Two other measures may help tremendously. It is true that both are symbolic, but in this area symbolism is important. It is why, again for the purpose of browbeating Californians into voting for higher taxes, those branches of government that most directly affect most citizens (such as the parks and the DMV) are the first to be cut. So I offer these reforms in that spirit.
The first is a return to a part-time legislature. There is budding support for this idea, which would resurrect the state’s pre-1966 status quo. It would effectively abolish much of California’s political class. Opponents charge that the pre-1966 legislature was terribly corrupt. This may have been true, but the current one is not only corrupt, it’s far more expensive. Corruption in any legislative body is as endemic as sexual immorality in bordellos, but why should the public pay even more for it?
I also propose that we do away with salaries for public officials. While the idea was that salaries would open up governance to the less wealthy and make our rulership more purely meritocratic, this has not happened. If you cannot afford to buy an election, you wind up selling your soul to someone who can. Moreover, most people leave public office far wealthier than when they entered it. So why not at least do away with their salaries? Whatever we do, we shall have an oligarchy, but if candidates already have fortunes of their own, they may find the public coffers less tempting.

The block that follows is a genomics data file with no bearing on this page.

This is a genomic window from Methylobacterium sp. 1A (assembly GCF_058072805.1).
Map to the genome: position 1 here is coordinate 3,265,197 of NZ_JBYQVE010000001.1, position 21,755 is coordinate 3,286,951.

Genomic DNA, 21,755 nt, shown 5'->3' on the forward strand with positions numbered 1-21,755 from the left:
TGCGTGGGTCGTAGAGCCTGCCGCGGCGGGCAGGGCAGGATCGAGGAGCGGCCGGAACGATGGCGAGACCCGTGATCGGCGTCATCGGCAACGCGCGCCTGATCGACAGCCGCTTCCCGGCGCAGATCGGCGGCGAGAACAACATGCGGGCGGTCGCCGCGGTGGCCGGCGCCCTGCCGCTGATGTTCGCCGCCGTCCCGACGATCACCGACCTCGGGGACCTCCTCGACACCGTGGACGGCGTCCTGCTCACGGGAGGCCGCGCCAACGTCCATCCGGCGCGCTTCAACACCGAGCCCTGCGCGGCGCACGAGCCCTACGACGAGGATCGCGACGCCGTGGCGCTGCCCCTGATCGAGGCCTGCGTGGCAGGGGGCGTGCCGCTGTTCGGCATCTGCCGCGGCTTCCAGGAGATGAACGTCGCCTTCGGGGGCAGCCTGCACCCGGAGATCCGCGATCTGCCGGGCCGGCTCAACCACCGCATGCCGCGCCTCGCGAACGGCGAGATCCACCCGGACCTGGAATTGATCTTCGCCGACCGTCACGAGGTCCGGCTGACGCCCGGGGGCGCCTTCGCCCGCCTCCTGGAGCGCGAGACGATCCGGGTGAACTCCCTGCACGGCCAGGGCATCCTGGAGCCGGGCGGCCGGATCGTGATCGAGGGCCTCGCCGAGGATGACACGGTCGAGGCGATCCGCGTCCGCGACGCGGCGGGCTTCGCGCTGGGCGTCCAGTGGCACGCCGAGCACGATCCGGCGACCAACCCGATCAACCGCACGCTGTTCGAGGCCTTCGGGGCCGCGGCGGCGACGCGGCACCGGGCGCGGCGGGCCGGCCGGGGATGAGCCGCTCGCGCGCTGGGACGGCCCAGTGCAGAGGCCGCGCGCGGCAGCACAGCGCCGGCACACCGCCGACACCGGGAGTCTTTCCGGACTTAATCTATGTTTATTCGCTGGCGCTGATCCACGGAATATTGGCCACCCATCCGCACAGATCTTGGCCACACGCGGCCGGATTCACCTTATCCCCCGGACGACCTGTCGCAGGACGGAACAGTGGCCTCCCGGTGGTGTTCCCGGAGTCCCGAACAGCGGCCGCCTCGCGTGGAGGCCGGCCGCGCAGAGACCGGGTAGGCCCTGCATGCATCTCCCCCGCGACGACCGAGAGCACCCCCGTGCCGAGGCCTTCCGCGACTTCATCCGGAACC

In such an arrangement, a high quotient of our lawmakers might then belong to such organizations as the Forest Landowners of California, the California Outdoor Heritage Alliance, the California Farm Bureau Federation, and the innumerable foundations, philanthropies, and “Friends of…” groups that the well-to-do tend to join in lieu of public service. The amount of real-world knowledge such types could bring to our governance might offset the gang of lobbyist magnets for whom we currently pay through the nose. At least they”d be cheaper.
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